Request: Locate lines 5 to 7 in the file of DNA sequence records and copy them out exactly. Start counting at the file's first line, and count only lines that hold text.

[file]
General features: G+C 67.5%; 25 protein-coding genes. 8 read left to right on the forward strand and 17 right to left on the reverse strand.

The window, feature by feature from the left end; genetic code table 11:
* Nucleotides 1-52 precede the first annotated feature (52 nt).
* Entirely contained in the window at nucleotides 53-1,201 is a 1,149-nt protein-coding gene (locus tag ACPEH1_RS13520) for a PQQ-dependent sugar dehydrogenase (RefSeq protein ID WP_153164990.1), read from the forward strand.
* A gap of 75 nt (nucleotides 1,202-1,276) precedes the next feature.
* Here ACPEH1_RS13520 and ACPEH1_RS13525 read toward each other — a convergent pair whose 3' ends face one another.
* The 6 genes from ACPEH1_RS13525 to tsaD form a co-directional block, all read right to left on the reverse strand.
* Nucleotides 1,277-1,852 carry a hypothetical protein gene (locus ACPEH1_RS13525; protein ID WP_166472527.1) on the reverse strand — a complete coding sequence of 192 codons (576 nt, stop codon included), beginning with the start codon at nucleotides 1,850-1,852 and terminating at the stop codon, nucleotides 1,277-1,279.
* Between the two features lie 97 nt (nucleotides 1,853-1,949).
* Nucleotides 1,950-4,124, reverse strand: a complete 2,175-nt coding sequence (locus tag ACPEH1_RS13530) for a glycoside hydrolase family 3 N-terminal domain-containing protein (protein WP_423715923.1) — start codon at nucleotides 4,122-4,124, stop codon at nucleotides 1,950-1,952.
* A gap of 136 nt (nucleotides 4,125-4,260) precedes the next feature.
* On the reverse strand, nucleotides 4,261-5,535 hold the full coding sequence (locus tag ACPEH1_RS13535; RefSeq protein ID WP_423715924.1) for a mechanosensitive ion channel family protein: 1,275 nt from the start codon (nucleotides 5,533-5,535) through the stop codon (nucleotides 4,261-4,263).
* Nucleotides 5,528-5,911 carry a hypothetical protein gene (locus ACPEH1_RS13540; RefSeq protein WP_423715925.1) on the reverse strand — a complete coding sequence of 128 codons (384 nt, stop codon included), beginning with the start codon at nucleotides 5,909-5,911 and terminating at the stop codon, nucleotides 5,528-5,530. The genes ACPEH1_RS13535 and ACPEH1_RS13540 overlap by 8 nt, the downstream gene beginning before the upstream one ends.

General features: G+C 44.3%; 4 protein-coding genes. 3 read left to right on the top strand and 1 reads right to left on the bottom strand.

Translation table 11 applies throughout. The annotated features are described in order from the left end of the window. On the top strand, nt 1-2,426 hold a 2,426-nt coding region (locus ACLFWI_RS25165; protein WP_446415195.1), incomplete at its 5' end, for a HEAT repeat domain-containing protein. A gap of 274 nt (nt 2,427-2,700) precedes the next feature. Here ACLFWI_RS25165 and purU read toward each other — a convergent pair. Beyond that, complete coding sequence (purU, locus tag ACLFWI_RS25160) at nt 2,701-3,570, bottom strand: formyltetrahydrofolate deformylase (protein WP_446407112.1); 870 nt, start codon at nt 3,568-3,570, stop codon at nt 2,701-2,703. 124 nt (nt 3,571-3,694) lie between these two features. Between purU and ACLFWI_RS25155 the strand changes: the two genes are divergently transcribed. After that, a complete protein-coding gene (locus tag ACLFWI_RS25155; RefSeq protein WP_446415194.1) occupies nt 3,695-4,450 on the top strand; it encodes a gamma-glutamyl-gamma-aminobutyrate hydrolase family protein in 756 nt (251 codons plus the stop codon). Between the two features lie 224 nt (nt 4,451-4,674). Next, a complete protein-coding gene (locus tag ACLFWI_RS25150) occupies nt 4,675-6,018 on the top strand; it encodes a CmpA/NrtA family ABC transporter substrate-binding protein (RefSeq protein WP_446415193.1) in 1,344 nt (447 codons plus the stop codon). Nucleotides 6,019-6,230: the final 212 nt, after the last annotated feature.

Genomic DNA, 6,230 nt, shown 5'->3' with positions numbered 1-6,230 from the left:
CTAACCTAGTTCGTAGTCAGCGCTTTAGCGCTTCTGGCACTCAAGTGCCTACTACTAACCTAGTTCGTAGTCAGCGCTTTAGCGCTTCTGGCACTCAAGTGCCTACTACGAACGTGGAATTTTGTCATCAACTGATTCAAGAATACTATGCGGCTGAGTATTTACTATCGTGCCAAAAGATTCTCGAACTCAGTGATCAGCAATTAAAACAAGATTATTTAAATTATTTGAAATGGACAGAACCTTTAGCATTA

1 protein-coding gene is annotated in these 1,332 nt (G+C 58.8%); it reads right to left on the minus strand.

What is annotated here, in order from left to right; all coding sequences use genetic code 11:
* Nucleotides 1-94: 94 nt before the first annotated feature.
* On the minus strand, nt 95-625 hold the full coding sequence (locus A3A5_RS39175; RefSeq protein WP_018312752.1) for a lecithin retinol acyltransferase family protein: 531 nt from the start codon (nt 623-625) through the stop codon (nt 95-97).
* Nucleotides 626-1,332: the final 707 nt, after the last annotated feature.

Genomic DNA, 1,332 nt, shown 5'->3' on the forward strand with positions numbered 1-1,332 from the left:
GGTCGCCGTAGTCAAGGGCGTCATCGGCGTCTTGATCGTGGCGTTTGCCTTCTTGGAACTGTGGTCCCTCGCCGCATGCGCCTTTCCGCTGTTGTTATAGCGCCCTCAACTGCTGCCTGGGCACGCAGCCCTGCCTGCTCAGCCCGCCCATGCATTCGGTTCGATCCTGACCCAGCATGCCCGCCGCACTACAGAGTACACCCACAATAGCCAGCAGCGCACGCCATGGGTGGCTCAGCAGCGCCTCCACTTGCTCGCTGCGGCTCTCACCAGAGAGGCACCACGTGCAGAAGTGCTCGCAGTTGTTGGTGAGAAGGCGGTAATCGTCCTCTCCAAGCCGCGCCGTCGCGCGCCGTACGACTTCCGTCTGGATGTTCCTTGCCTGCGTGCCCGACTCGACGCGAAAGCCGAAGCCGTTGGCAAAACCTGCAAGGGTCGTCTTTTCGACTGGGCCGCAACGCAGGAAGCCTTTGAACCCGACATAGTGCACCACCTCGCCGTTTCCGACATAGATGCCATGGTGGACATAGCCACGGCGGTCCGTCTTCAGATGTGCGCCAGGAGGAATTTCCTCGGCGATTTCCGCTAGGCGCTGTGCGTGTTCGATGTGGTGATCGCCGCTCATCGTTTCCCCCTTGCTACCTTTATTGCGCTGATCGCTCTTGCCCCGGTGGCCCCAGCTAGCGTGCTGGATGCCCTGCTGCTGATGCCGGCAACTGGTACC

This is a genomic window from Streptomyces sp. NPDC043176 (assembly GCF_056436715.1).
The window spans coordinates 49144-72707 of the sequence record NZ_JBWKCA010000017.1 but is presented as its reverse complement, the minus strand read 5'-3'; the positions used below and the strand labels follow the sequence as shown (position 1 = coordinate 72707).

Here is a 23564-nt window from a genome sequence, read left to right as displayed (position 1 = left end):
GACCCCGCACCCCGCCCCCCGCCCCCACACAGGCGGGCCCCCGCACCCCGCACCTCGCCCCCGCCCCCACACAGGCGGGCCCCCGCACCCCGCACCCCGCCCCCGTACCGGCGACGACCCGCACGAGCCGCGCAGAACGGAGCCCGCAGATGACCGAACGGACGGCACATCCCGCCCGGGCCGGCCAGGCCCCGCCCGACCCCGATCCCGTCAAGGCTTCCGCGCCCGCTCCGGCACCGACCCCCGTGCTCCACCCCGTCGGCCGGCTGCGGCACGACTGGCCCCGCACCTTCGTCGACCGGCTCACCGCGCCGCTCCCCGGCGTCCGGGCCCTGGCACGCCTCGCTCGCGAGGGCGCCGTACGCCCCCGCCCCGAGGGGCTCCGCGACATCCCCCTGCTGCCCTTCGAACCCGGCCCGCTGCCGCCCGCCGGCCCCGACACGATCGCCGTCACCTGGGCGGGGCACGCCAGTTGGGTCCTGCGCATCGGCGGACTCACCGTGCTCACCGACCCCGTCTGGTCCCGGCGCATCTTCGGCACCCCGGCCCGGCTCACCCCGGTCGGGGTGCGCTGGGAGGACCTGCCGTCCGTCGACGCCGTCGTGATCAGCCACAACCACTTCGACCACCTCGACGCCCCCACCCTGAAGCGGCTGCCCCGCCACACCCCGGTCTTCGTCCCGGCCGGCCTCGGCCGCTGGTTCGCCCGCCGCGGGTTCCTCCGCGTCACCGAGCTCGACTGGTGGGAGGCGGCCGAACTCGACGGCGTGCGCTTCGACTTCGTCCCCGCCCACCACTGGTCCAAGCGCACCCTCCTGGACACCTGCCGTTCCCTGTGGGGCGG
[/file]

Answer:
* A gap of 75 nt (nucleotides 1,202-1,276) precedes the next feature.
* Here ACPEH1_RS13520 and ACPEH1_RS13525 read toward each other — a convergent pair whose 3' ends face one another.
* The 6 genes from ACPEH1_RS13525 to tsaD form a co-directional block, all read right to left on the reverse strand.